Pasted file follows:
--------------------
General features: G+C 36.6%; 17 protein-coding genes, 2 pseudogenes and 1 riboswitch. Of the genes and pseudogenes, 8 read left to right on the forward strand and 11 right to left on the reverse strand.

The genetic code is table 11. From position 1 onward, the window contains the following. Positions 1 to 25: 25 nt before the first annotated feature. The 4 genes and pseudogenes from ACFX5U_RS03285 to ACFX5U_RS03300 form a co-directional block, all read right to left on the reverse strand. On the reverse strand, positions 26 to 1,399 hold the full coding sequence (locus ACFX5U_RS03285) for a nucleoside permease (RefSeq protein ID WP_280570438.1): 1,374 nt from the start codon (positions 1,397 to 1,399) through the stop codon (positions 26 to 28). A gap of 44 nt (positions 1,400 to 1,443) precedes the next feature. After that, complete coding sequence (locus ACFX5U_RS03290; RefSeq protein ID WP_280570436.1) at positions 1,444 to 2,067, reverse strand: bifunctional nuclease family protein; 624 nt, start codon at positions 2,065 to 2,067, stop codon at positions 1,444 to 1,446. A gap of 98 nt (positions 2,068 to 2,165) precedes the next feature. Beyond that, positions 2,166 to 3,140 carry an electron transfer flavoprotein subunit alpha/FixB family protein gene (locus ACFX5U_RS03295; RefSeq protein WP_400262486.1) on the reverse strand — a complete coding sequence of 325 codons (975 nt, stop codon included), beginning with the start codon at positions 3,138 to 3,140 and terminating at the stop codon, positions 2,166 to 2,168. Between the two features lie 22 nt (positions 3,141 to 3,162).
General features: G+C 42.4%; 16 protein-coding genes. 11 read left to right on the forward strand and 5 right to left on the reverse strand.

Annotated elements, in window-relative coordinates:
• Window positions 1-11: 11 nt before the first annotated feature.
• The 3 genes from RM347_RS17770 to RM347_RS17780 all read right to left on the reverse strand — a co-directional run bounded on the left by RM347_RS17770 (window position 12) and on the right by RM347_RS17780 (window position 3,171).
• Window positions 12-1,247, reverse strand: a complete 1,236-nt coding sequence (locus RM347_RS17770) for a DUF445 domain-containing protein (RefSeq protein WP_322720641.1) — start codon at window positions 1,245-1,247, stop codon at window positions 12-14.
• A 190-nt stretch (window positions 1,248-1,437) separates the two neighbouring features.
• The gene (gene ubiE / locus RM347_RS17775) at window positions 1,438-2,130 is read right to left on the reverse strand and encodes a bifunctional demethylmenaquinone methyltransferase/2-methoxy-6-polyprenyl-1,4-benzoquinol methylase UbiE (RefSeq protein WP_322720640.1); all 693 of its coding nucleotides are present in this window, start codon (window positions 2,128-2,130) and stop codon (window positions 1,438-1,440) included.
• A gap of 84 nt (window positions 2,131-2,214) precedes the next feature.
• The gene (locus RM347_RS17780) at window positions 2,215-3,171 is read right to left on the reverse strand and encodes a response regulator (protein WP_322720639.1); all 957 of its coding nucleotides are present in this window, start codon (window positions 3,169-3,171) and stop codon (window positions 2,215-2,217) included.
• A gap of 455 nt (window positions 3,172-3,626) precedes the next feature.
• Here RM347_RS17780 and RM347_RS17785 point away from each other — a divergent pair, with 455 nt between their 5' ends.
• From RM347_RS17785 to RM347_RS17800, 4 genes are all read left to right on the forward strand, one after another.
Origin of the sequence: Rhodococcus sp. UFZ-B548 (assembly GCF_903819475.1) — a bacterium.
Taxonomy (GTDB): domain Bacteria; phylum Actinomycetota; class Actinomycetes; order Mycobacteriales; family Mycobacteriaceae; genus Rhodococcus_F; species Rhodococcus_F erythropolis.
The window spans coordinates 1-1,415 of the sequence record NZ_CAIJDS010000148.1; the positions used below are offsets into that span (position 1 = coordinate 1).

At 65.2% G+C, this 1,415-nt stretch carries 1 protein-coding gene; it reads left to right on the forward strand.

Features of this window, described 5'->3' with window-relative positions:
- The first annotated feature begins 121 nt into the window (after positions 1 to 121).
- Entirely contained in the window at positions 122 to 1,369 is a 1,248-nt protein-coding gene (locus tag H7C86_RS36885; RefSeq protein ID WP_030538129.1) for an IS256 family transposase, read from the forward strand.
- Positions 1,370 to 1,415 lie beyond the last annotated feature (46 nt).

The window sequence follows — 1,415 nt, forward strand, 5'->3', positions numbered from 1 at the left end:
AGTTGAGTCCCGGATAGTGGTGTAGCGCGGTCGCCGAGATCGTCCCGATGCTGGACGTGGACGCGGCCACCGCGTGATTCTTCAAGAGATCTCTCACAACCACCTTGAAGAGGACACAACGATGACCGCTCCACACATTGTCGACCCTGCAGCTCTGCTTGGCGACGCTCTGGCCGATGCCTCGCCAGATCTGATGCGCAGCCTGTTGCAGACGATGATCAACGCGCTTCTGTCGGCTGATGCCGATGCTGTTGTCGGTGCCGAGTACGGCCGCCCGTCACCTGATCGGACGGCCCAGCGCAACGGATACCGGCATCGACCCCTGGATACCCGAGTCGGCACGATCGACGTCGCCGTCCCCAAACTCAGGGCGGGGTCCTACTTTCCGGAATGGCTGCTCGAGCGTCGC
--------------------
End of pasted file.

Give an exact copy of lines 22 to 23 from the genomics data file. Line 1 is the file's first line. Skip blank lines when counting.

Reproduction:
- Positions 1,370 to 1,415 lie beyond the last annotated feature (46 nt).

The window sequence follows — 1,415 nt, forward strand, 5'->3', positions numbered from 1 at the left end: